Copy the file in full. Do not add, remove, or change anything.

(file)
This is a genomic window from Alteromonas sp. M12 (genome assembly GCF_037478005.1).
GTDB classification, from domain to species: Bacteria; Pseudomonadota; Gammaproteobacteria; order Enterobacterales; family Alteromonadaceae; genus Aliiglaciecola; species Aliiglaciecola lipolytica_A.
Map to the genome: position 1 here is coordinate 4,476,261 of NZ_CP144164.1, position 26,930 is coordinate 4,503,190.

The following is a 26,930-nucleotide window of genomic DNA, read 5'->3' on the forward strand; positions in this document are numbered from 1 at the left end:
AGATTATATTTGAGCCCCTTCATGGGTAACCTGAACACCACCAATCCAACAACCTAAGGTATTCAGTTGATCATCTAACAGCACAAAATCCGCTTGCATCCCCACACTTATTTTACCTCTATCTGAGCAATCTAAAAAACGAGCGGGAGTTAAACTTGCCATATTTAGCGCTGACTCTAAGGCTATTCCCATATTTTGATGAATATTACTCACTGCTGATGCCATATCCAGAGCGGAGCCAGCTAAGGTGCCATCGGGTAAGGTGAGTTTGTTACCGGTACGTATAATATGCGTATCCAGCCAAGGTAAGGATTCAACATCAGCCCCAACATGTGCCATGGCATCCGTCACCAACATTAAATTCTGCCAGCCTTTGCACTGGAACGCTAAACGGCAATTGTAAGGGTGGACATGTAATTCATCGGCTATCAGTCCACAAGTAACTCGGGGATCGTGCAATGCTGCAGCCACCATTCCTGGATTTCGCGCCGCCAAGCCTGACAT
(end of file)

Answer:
This is a genomic window from Alteromonas sp. M12 (genome assembly GCF_037478005.1).
GTDB classification, from domain to species: Bacteria; Pseudomonadota; Gammaproteobacteria; order Enterobacterales; family Alteromonadaceae; genus Aliiglaciecola; species Aliiglaciecola lipolytica_A.
Map to the genome: position 1 here is coordinate 4,476,261 of NZ_CP144164.1, position 26,930 is coordinate 4,503,190.

The following is a 26,930-nucleotide window of genomic DNA, read 5'->3' on the forward strand; positions in this document are numbered from 1 at the left end:
AGATTATATTTGAGCCCCTTCATGGGTAACCTGAACACCACCAATCCAACAACCTAAGGTATTCAGTTGATCATCTAACAGCACAAAATCCGCTTGCATCCCCACACTTATTTTACCTCTATCTGAGCAATCTAAAAAACGAGCGGGAGTTAAACTTGCCATATTTAGCGCTGACTCTAAGGCTATTCCCATATTTTGATGAATATTACTCACTGCTGATGCCATATCCAGAGCGGAGCCAGCTAAGGTGCCATCGGGTAAGGTGAGTTTGTTACCGGTACGTATAATATGCGTATCCAGCCAAGGTAAGGATTCAACATCAGCCCCAACATGTGCCATGGCATCCGTCACCAACATTAAATTCTGCCAGCCTTTGCACTGGAACGCTAAACGGCAATTGTAAGGGTGGACATGTAATTCATCGGCTATCAGTCCACAAGTAACTCGGGGATCGTGCAATGCTGCAGCCACCATTCCTGGATTTCGCGCCGCCAAGCCTGACAT